Adler On


The word "citizen" is inseparable from the word "constitution." Only when a government is constitutional, only in a republic, are there some individuals who are citizens. It may be that only some of the people are citizens. It may be that only some of the people are governed with their consent and with political liberty; or it may be that, except for certain justifiable disfranchisements, all human beings constitute the people who are governed with their consent, and who have political liberty.

First, there are those who are governed as slaves, governed without their consent, without participation in government, and for the good of their masters, not for their own good.

Second, there are subjects; individuals who are governed despotically because they are thought incapable of participating in government. Those who are infants or below the age of consent are governed despotically, but the despotism is benevolent if the parents are concerned with the welfare of the progeny they rule. Adults of a conquered people are despotically governed as subjects, sometimes benevolently, sometimes tyrannically, for the good of the ruler rather than for the good of the subjects.

In various epochs and places before the liberation of women, female adults in oligarchies with restricted suffrage were governed despotically as subjects. The first step toward their emancipation was granting them suffrage. They then became citizens.

Universal suffrage makes citizens of all who are above the age of consent and participate in their own government. That gives us the definition of citizenship. It belongs to those who are given political liberty and equality, those who are governed with their own consent and have a voice in their own government. All citizens are politically free. They are not all politically equal, however, for in constitutional governments citizens maybe temporarily or permanently in public office. When that is the case, they have more political power than those who are not in public office, because they have more political functions to discharge.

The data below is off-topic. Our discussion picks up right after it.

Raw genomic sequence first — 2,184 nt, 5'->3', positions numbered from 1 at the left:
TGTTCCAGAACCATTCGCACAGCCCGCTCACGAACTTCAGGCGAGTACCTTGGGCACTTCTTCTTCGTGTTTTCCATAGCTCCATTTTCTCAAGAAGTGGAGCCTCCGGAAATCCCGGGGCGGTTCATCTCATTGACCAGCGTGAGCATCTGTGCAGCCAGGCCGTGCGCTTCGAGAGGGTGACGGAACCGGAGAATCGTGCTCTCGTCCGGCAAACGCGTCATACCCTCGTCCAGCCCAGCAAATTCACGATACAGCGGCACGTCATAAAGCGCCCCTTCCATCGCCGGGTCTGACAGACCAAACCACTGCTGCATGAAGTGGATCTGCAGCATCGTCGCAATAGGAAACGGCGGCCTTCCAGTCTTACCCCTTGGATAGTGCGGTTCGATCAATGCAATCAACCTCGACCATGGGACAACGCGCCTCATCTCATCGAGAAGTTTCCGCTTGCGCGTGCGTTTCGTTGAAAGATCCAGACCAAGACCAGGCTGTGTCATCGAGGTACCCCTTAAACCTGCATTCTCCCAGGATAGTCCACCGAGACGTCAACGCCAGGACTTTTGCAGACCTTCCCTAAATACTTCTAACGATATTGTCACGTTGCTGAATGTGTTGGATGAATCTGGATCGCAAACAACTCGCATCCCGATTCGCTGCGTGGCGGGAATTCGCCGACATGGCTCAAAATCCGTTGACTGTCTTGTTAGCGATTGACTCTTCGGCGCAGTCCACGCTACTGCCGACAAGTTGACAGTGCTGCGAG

Another way of defining citizenship is to speak of citizens as having a share in sovereignty. As citizens, all have an equal share.

The existence of citizenship depends upon the existence of constitutional government, but that government need not be democratic, as the government of Athens was not democratic in the fifth century B.C., and the government of the United States was not democratic in the eighteenth and nineteenth centuries. Both were oligarchies with unjustly restricted suffrage. The populations included slaves, and subjects as well as citizens; those who were citizens consisted of a minority of the population. Democracy comes into existence only with universal suffrage, which gives citizenship to all who by natural right are entitled to it. (See Constitution and Democracy.)

Government and Constitution
What Is Government and When Is Anyone Governed?
The Necessity of Government
War and Peace
The Modes and Forms of Government
The Mixed Regime
Resistance to Government
The Idea of Civil Police
A Vision of the Future (1984), Chapter 6.
Democracy and Citizenship
Why Did It Take So Long?
The Only Perfectly Just Form of Government
The Conflict Between Justice and Expediency
Will Democracy Survive, Spread, and Prosper?
A Vision of the Future (1984), Chapter 7.
Recommended Readings on Politics: Man and the State

Adapted from
Adler's Philosophical Dictionary (1995)
Great Ideas from the Great Books (1963)
by Mortimer J. Adler

Revised 15 December 2000